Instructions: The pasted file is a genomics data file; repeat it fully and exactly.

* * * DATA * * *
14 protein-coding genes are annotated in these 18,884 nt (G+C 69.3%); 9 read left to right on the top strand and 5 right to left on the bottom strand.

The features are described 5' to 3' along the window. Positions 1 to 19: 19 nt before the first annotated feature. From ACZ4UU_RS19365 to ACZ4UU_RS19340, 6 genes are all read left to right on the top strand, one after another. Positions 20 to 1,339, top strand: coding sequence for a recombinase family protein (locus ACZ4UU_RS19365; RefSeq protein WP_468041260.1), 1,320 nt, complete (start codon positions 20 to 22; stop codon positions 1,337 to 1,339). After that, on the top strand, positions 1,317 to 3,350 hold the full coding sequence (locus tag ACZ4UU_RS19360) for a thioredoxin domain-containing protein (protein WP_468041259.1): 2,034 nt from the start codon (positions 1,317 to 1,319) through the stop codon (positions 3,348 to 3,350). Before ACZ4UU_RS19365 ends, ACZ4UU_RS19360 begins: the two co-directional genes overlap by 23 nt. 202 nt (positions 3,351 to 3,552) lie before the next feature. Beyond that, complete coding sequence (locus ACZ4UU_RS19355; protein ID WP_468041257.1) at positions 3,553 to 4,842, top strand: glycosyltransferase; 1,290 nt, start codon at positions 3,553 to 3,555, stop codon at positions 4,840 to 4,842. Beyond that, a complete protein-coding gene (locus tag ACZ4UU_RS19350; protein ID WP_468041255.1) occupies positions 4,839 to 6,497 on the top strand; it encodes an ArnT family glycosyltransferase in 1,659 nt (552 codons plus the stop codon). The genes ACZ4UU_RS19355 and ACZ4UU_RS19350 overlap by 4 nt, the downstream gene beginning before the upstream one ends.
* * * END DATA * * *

14 protein-coding genes are annotated in these 18,884 nt (G+C 69.3%); 9 read left to right on the top strand and 5 right to left on the bottom strand.

The features are described 5' to 3' along the window. Positions 1 to 19: 19 nt before the first annotated feature. From ACZ4UU_RS19365 to ACZ4UU_RS19340, 6 genes are all read left to right on the top strand, one after another. Positions 20 to 1,339, top strand: coding sequence for a recombinase family protein (locus ACZ4UU_RS19365; RefSeq protein WP_468041260.1), 1,320 nt, complete (start codon positions 20 to 22; stop codon positions 1,337 to 1,339). After that, on the top strand, positions 1,317 to 3,350 hold the full coding sequence (locus tag ACZ4UU_RS19360) for a thioredoxin domain-containing protein (protein WP_468041259.1): 2,034 nt from the start codon (positions 1,317 to 1,319) through the stop codon (positions 3,348 to 3,350). Before ACZ4UU_RS19365 ends, ACZ4UU_RS19360 begins: the two co-directional genes overlap by 23 nt. 202 nt (positions 3,351 to 3,552) lie before the next feature. Beyond that, complete coding sequence (locus ACZ4UU_RS19355; protein ID WP_468041257.1) at positions 3,553 to 4,842, top strand: glycosyltransferase; 1,290 nt, start codon at positions 3,553 to 3,555, stop codon at positions 4,840 to 4,842. Beyond that, a complete protein-coding gene (locus tag ACZ4UU_RS19350; protein ID WP_468041255.1) occupies positions 4,839 to 6,497 on the top strand; it encodes an ArnT family glycosyltransferase in 1,659 nt (552 codons plus the stop codon). The genes ACZ4UU_RS19355 and ACZ4UU_RS19350 overlap by 4 nt, the downstream gene beginning before the upstream one ends.